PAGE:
Italian scientists discovered the bacterium living in the bark of a grape vine noticing that its was the same bacteria that causes human acne, suggesting a unique transfer of a human bacteria to a plant.
Andrea Campisano, microbiologist of the Edmund Mach Foundation in San Michele all’Adige, Italy, and lead author of the study published in the journal Molecular Biology and Evolution, said: “This is the first time it’s been found that a microorganism can switch from a human to a plant.”
Co-author Omar Rota-Stabelli, an evolutionary microbiologist at the foundation, used a “molecular clock” analysis, based on rates of DNA mutation, to estimate when the newly named P. acnes Zappae might have made its leap from finger to vine.
He said: “It turns out that the most probable date is about 7,000 years ago, which is when we estimate that we started cultivating grape vines.”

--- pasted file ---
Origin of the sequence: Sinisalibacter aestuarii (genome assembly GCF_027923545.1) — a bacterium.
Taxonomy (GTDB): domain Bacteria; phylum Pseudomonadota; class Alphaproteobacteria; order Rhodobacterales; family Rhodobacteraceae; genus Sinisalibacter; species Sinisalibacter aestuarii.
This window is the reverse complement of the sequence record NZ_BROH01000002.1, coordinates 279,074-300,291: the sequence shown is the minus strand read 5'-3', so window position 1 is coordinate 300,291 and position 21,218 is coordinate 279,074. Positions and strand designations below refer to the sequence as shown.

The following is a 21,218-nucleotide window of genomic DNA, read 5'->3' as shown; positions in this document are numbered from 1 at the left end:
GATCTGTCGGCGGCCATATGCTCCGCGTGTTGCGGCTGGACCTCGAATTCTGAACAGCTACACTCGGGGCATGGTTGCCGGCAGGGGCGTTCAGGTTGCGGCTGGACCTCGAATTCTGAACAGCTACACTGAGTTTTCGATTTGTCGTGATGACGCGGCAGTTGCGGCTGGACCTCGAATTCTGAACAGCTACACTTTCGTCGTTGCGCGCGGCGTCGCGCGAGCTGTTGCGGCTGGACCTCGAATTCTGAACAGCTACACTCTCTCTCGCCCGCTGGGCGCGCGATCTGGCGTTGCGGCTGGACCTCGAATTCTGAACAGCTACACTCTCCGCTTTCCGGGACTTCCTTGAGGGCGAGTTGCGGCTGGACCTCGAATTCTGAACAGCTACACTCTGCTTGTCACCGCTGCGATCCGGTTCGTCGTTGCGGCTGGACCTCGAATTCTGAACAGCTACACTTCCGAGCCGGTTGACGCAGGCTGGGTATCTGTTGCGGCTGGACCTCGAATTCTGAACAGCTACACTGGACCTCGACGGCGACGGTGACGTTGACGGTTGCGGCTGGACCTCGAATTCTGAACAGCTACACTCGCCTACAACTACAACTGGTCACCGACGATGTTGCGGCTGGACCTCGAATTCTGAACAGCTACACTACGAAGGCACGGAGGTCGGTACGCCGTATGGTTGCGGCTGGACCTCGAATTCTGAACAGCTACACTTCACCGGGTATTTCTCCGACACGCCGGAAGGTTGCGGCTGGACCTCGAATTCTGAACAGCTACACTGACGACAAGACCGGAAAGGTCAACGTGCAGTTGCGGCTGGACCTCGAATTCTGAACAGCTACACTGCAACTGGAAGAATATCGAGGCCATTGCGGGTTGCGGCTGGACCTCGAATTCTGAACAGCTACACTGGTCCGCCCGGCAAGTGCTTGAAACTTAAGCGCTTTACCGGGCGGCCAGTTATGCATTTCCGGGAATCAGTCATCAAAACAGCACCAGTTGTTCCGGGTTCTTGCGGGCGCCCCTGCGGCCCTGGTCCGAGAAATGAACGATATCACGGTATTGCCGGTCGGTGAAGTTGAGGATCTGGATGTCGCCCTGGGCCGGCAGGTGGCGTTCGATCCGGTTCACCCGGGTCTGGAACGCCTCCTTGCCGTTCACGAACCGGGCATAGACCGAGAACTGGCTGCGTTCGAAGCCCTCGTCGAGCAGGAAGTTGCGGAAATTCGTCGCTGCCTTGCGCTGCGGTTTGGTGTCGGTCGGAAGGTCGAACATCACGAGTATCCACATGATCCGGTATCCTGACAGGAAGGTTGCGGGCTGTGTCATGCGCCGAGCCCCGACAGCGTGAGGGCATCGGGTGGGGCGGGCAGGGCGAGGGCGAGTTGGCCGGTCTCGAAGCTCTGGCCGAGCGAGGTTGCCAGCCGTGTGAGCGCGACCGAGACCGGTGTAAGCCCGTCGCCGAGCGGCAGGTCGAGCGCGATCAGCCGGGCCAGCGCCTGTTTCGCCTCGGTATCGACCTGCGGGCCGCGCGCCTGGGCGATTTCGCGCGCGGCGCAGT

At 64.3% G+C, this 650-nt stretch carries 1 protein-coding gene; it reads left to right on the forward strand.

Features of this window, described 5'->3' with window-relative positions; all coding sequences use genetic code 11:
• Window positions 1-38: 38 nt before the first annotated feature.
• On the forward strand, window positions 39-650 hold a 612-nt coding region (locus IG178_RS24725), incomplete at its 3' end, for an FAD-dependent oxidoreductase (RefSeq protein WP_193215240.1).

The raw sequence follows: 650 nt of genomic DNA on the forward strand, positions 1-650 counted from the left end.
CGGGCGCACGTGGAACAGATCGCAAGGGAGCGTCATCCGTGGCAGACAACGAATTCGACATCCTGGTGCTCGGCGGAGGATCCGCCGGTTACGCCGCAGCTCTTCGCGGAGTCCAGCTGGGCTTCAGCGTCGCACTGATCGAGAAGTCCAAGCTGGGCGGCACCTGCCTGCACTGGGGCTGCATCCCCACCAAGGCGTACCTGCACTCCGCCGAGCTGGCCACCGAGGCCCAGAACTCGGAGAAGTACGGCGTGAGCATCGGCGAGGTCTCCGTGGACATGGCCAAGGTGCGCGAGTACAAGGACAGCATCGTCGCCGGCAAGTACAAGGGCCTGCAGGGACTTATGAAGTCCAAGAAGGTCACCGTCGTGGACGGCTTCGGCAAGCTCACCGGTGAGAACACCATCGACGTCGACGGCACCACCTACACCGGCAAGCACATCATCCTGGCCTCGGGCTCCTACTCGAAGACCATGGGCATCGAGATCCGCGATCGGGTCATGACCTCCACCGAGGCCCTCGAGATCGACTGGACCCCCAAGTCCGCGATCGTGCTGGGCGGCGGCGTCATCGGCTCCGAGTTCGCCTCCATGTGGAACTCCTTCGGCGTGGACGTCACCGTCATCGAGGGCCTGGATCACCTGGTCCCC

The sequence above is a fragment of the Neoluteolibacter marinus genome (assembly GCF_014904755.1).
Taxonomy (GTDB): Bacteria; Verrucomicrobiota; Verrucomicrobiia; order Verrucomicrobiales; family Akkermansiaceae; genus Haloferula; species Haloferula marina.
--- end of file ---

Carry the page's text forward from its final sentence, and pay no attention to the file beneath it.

“Probably as soon as humans started to touch this plant, this bug that used to live on human skin found a very hospitable environment inside the cells of the grape vine.”
Campisano said “With grapevines, you cut a piece of vine and let it root in the soil. People would take a piece and touch it with their hands, and possibly they would have infected the vines.”
The bacterium does not appear to harm the grape vines.
Researchers believe it simply changed its appetite from human fatty acids to those of plant cells, and has adapted so well it now cannot go back to living on human skin, according to the study.
“It has extensively restructured its genome and DNA and it’s now unable to go back to its earlier, human-associated form,” said Campisano.
The name came from a Zappa quote Campisano, a Zappa fan, had used as the screensaver on his computer.
Gail Zappa, Zappa’s second wife, 69, told USA Today that she loved the idea of Zappa’s name being attached to the discovery.
“For me this is just an extension of Frank’s means of gluing things together, making sense of the universe. It’s strictly conceptual continuity,” she said.